Like clockwork, this coming autumn will bring a new version of iOS. As expected, the latest version will offer plenty of new technologies for developers to integrate into their apps. Let's look at the most interesting ones.
Weather for everyone
One of the most prominent new developer-focused features is the WeatherKit framework. It has been rumored ever since Apple acquired the popular Dark Sky app. With the new framework, every app can make use of detailed weather data without the developers needing to find 3rd party services. The native framework also means developers don't have to implement the basic stuff, like JSON parsing.
Apps can make up to 500k requests each month for free; higher usage requires developers to pay. Pricing has been available since the reveal. (https://developer.apple.com/weatherkit/get-started/)
WeatherKit could be interesting for non-weather apps where the current conditions of other weather information can enhance the user experience. For example, a calendar app can show the weather for upcoming events.
Last year iOS 15 brought the "Shared with You" feature to system apps. This feature made it easier for users to find content shared via iMessage in the respective app. For example, if you had received a podcast link, it was shown directly in the Apple Podcasts app along with the attribution.
iOS 16 expands this feature to all developers. Apps that already support Universal Links will have a much easier time implementing Shared with You because this new feature builds on Universal Links. Once enabled, developers can request a list of shared links in-app and display Apple-provided views that show metadata about the shared content.
It is also worth noting how Apple chose to implement this. Apps have no idea who sent which link to protect user privacy. The system renders the attribution views outside the app.
Almost effortless charts
Up until now, adding charts to iOS apps meant looking for 3rd party libraries and hoping to select the most suitable one with long-term support. This won't be necessary come iOS 16. Apple has introduced a brand new framework called Swift Charts.
It is a fully-featured charting framework for creating all kinds of charts. Developers can create simpler ones with just a couple of lines of code. Another benefit is support for all Apple platforms. This means the same code to create a chart can also be used on Mac or perhaps Apple Watch.
Revamped Lock Screen
All the changes to iOS 16 Lock Screen could be an entire article. It seems like Apple noticed the immense popularity of widgets added in iOS 16, which allowed a lot of customization. With the new version of iOS, users can configure multiple lock screens and quickly switch among them. Similar to how watch faces work on Apple Watch.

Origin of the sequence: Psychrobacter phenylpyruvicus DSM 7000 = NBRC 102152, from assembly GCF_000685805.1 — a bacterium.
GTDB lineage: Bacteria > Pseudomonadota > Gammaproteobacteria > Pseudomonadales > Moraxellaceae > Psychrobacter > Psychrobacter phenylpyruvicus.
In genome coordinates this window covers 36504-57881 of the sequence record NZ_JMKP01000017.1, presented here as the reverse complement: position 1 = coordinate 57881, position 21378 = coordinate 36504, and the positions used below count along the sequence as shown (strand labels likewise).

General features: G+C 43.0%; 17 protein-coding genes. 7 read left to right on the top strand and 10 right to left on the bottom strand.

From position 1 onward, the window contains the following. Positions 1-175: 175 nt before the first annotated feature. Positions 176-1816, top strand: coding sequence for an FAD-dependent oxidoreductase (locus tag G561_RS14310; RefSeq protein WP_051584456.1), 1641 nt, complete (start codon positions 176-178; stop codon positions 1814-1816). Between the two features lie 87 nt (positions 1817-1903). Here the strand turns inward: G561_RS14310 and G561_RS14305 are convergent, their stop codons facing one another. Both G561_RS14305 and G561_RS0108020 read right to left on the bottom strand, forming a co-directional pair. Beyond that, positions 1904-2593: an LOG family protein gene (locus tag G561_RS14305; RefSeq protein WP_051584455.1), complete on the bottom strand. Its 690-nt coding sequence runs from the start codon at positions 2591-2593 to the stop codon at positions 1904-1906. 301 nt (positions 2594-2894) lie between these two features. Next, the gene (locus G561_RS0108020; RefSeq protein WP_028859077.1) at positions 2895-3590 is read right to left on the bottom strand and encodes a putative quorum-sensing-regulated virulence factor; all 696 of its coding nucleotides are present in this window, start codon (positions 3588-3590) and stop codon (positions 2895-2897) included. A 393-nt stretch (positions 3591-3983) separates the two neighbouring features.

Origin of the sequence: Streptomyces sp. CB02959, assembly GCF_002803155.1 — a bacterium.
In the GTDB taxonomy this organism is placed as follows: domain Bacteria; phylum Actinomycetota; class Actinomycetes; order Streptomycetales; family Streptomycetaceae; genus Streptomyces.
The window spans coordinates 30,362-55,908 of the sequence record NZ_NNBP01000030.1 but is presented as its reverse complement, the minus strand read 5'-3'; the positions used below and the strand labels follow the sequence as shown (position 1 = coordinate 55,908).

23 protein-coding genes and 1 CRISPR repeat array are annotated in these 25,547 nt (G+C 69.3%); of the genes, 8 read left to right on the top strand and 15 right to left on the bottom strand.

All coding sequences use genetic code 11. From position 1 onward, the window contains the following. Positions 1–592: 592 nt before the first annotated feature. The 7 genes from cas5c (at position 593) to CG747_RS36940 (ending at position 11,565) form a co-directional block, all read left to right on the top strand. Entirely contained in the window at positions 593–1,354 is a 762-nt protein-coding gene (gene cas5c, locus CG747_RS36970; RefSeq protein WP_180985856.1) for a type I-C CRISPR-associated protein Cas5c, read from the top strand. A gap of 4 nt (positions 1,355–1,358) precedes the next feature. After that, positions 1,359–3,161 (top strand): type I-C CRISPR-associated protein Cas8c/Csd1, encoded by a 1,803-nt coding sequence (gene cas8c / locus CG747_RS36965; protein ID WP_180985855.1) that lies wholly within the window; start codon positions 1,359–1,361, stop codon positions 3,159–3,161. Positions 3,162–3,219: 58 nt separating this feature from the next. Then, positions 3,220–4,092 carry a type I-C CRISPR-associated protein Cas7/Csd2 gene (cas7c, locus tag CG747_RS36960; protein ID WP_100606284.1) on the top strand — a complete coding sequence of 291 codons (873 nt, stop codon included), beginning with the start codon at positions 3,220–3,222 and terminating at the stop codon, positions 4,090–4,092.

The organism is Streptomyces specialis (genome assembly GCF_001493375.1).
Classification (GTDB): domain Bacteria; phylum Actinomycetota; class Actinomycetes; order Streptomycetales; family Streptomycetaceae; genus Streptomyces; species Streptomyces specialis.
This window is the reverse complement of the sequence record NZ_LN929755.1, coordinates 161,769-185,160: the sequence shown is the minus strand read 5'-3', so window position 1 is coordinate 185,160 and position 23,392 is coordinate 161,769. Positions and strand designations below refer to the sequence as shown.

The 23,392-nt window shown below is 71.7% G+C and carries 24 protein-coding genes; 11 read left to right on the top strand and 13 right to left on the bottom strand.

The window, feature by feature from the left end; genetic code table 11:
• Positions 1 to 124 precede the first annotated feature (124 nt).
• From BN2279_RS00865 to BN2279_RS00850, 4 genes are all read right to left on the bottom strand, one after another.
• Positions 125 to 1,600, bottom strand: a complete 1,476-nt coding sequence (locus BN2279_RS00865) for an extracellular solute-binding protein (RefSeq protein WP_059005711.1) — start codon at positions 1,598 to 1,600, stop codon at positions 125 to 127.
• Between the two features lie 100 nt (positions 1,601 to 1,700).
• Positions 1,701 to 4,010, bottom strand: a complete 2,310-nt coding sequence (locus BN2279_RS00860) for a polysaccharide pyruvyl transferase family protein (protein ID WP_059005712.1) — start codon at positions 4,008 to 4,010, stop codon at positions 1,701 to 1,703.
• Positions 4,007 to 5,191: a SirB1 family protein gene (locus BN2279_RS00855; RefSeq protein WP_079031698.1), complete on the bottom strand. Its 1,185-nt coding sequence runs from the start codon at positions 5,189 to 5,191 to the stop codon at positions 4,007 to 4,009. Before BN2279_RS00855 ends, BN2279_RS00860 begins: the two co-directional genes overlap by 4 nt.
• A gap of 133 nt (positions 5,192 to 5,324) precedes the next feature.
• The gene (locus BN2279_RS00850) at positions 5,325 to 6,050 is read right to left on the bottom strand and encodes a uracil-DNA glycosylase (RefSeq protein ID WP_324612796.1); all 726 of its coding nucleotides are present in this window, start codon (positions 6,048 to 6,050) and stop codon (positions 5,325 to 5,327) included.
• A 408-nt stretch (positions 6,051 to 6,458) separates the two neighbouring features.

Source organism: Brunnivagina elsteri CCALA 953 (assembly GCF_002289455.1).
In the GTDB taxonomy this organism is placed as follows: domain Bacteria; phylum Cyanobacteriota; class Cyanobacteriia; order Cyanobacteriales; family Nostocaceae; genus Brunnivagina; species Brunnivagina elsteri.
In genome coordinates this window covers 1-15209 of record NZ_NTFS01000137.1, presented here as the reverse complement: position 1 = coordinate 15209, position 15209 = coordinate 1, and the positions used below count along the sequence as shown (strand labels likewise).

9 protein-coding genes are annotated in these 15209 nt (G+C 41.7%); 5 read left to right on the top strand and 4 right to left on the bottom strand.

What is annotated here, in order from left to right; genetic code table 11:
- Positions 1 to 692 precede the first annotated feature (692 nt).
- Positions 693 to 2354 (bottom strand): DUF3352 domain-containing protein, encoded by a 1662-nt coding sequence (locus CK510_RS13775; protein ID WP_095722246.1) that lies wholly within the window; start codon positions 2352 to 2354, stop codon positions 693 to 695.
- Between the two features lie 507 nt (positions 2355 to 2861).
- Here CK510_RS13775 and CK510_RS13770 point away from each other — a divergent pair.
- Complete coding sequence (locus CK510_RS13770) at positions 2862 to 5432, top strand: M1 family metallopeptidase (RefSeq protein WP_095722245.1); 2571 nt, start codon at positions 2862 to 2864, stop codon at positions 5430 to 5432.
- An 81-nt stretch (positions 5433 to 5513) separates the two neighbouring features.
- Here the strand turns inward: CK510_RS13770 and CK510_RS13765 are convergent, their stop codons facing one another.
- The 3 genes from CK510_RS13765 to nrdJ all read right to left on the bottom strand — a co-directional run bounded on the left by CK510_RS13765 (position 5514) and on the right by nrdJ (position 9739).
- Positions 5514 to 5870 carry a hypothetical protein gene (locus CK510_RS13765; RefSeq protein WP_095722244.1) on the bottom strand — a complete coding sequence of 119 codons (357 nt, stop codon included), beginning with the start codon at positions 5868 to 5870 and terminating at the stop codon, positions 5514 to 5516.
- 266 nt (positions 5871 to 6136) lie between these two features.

You will be able to customize the font and color of the time. But above else, you will be able to add new widgets directly below the time and date. These widgets share design language with Apple Watch complications and are notably simpler than existing widgets.
These new widgets offer new opportunities for developers to get their apps on users' lock screens. Apps with existing widgets will have an easier time since these new ones use the same technology.
Another option to showcase apps on the lock screen is a new feature called Live Activities. It has a similar UI to the audio player and will keep the user up- to-date on important events. Apple showcased live sports scores and also food delivery in the presentation.
And last but not least, there is another cool addition. iPhone will be able to analyze lock screen photos, find objects in the foreground and use them to mask part of the clock to create a 3D effect.
In a surprising move, Apple opened up the Screen Time features to developers. Since iOS 15, these tools have been open only to devs creating parental control apps. This limitation has now been lifted.
As the developers behind AppBlock, we are hugely excited by this news, and it shouldn't come as a surprise that we are already hard at work on a new version that utilizes Screen Time to block access to apps.
Room scanning in seconds with Room Plan
AR perhaps did not get as many new things as fans would hope, but there are still new technologies. The most visible one is called Room Plan, which allows devices equipped with the LiDAR scanner to create detailed room plans, including furniture. These can be exported for later use.
Although niche, Room Plan demonstrates Apple's continued investments into the AR space and its payoffs. I would recommend checking out the overview video (https://developer.apple.com/augmented-reality/roomplan/).